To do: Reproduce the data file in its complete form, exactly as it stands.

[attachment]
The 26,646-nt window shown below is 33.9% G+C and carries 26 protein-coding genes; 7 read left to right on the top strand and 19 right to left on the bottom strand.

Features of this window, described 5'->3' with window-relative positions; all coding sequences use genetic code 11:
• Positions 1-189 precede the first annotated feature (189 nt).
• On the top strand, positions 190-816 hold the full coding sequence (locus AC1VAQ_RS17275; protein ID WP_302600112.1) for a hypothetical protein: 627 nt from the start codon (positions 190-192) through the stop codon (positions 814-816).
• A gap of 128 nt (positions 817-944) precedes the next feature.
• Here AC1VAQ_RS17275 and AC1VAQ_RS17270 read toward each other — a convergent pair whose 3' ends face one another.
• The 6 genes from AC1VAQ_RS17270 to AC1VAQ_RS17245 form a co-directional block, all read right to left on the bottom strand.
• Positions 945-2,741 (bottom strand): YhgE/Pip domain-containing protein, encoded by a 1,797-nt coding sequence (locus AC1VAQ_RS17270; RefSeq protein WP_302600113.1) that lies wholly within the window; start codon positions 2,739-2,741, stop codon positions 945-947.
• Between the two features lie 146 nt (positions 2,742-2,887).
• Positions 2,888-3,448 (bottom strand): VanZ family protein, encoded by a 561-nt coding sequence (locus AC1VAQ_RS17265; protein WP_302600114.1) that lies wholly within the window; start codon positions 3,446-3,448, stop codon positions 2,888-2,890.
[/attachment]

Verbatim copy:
The 26,646-nt window shown below is 33.9% G+C and carries 26 protein-coding genes; 7 read left to right on the top strand and 19 right to left on the bottom strand.

Features of this window, described 5'->3' with window-relative positions; all coding sequences use genetic code 11:
• Positions 1-189 precede the first annotated feature (189 nt).
• On the top strand, positions 190-816 hold the full coding sequence (locus AC1VAQ_RS17275; protein ID WP_302600112.1) for a hypothetical protein: 627 nt from the start codon (positions 190-192) through the stop codon (positions 814-816).
• A gap of 128 nt (positions 817-944) precedes the next feature.
• Here AC1VAQ_RS17275 and AC1VAQ_RS17270 read toward each other — a convergent pair whose 3' ends face one another.
• The 6 genes from AC1VAQ_RS17270 to AC1VAQ_RS17245 form a co-directional block, all read right to left on the bottom strand.
• Positions 945-2,741 (bottom strand): YhgE/Pip domain-containing protein, encoded by a 1,797-nt coding sequence (locus AC1VAQ_RS17270; RefSeq protein WP_302600113.1) that lies wholly within the window; start codon positions 2,739-2,741, stop codon positions 945-947.
• Between the two features lie 146 nt (positions 2,742-2,887).
• Positions 2,888-3,448 (bottom strand): VanZ family protein, encoded by a 561-nt coding sequence (locus AC1VAQ_RS17265; protein WP_302600114.1) that lies wholly within the window; start codon positions 3,446-3,448, stop codon positions 2,888-2,890.